In 2014, DOC received a bequest from hunter and climber Barry Smith specifically for a remote hut in south Westland, and in 2016 his wishes were carried out when the old hut at Creswicke Flat in the Landsborough Valley was replaced with a new four-bunker. In the Orongorongo Valley, Papatahi Hut was partly built in 2010 with money bequested by Gilbert McCaul to FMC, who channelled it to this DOC project. After a life well spent enjoying our backcountry, that’s a fine legacy to leave behind.
The future of our backcountry heritage will only be as good as we collectively make it. If you feel as strongly about these havens in the hills as we do, and if you think they are worth passing on to the next generation to enjoy, then consider getting involved. Take it from us, it will be one of the most satisfying things you’ve done. It is a different way of experiencing the hills, and is particularly suited to those who have developed good practical skills over many years and are now happy pottering around in a fantastic setting, putting something back in a place of shelter.
Where to Begin?
If you are keen to help in a practical way, first have a close look at that favourite hut. Measure and photograph everything, especially any parts that need attention. Fill a notebook with the details. Then contact staff at your local DOC branch or the Outdoor Recreation Consortium and tell them of your interest. Begin a conversation. This may lead to either a one-off memorandum of understanding, or more usually a management agreement between you and DOC. Standard management agreements last for five years, renewable for a further five if both parties are happy.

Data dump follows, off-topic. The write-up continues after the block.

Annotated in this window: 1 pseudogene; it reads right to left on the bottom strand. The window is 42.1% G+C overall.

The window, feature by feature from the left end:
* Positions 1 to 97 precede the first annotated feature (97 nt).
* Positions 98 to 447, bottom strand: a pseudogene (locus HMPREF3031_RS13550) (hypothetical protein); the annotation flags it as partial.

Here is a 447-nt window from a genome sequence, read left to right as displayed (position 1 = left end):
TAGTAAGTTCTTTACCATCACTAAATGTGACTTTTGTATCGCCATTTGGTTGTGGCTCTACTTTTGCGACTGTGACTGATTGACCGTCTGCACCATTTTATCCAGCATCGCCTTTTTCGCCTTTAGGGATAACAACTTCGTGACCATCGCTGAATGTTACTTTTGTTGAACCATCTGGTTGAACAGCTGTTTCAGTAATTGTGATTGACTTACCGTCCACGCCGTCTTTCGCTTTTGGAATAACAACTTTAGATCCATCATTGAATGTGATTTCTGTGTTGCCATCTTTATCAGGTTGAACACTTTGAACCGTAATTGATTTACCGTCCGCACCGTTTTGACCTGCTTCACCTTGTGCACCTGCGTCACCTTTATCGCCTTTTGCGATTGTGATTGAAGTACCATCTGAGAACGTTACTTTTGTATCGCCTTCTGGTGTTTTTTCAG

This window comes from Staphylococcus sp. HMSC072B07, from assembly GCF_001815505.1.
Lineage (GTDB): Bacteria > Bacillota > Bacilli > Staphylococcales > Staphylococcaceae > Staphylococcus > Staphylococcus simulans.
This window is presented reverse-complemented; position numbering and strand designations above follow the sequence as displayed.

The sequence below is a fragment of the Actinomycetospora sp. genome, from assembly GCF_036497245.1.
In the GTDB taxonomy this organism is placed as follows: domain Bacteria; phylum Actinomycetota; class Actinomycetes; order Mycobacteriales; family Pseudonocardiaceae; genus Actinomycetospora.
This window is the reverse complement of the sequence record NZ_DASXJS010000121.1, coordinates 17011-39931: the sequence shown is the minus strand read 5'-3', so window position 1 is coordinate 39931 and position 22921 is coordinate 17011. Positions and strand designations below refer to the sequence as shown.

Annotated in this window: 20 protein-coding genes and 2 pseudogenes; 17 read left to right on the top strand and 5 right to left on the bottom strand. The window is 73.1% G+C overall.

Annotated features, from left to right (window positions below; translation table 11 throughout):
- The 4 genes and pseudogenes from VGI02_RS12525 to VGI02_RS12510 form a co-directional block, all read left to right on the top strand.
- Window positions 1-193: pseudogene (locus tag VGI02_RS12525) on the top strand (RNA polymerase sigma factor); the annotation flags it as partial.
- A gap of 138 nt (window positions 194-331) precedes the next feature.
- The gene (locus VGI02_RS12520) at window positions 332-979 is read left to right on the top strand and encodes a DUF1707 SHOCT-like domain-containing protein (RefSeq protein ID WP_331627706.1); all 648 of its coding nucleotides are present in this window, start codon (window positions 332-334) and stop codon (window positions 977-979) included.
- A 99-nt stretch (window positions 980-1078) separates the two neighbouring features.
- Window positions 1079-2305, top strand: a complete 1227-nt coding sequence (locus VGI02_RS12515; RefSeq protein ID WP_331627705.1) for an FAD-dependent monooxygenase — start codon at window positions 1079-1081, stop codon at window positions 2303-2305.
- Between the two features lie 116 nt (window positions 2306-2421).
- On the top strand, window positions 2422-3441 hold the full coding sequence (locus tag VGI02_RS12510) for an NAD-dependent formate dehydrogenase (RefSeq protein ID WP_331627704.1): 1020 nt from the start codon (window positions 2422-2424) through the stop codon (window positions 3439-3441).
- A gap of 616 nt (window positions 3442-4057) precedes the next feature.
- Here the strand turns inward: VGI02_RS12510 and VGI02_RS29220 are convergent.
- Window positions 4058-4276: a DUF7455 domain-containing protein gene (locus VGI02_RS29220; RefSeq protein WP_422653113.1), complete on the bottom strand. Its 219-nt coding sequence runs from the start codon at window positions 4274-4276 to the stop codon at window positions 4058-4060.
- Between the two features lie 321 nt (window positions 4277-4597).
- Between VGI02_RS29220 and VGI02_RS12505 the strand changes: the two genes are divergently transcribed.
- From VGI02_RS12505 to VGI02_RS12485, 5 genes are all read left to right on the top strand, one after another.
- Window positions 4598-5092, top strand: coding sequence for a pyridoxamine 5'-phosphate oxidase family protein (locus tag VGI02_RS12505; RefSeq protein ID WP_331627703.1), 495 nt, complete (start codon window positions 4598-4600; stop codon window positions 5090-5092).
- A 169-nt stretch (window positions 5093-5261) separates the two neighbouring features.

DOC will talk through the safety and legal responsibilities – these are mostly common sense and not too onerous – if you have concerns about them talk to other volunteers who have signed. A few friends interested in helping will be needed; it only needs to be a few, but ideally seek out a builder friend for more major work. Most clubs and many outdoor people know someone in the construction industry, and many are only too happy to lend a few days for specific parts of a project. Seek funding assistance, including through the Outdoor Recreation Consortium (application forms are available at: hutsandtracks.org.nz/resources).
On your first maintenance trip, plan to go in for a week and have fun. Maintain the hut competently, enjoy working with friends, photograph what has been achieved and come back out with the satisfaction of having done something that will benefit others as well. The experience may lead to a whole new relationship with a place you already know. It is a wonderful way to return something to a hut you treasure, and to make sure it is passed on to the next generation in good nick.
(Extract from A Bunk for the Night – A guide to New Zealand’s best backcountry huts by Shaun Barnett, Rob Brown and Geoff Spearpoint, Published in 2016 by Potton & Burton. Thank you to Potton and Burton for the permission to republish)